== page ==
Wednesday, 16 January 2019

'The arrow speeding'

I recently came across this poem, of two short and simple stanzas, in R.S. Thomas's Mass for Hard Times:


I look up at the sky at night
and see the archer, Sagittarius,
with his bow drawn, and realise
man is the arrow speeding,

not as some think infinitely
on, but because space is curved,
backwards towards the bowman's heart
to deal him his unstanched wound.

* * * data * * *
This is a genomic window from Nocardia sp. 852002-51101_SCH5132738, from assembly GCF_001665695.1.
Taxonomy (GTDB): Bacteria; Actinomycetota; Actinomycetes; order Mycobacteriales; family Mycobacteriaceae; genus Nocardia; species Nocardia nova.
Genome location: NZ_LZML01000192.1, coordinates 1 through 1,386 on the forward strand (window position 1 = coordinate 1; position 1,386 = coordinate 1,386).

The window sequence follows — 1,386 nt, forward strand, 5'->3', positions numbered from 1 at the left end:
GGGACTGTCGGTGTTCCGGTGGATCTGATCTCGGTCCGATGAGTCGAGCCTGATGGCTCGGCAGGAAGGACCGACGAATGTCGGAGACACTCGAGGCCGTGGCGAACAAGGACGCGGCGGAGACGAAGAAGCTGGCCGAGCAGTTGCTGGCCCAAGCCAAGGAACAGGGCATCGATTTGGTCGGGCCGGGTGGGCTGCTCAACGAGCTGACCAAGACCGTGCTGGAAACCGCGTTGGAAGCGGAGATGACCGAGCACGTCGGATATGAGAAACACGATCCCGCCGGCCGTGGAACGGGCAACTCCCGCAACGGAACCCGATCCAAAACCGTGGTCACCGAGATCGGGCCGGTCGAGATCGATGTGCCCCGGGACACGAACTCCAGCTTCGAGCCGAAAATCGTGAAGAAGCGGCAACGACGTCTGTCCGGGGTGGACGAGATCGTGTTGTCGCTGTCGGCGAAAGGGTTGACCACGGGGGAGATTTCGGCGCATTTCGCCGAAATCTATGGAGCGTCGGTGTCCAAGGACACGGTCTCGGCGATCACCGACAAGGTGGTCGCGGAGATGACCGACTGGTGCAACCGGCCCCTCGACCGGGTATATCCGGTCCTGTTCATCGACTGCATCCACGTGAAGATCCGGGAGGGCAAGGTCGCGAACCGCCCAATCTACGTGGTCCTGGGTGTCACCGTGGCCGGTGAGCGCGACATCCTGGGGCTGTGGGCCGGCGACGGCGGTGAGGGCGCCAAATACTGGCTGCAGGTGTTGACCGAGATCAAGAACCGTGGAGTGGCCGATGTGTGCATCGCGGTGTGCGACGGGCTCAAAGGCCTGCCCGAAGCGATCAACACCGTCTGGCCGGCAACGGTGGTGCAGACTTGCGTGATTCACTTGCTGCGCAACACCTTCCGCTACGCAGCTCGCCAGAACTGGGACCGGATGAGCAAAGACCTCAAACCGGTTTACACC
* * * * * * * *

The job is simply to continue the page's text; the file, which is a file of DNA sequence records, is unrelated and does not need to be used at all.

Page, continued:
I wonder if, when he wrote it, Thomas was remembering his use of the same image of the returning, self-wounding arrow in his moving earlier poem Sorry, addressed to his forgiven parents:

Dear parents,
I forgive you my life,
Begotten in a drab town,
The intention was good;
Passing the street now,
I see still the remains of sunlight.

It was not the bone buckled;
You gave me enough food
To renew myself.
It was the mind's weight
Kept me bent, as I grew tall.

It was not your fault.
What should have gone on,
Arrow aimed from a tried bow
At a tried target, has turned back,
Wounding itself
With questions you had not asked.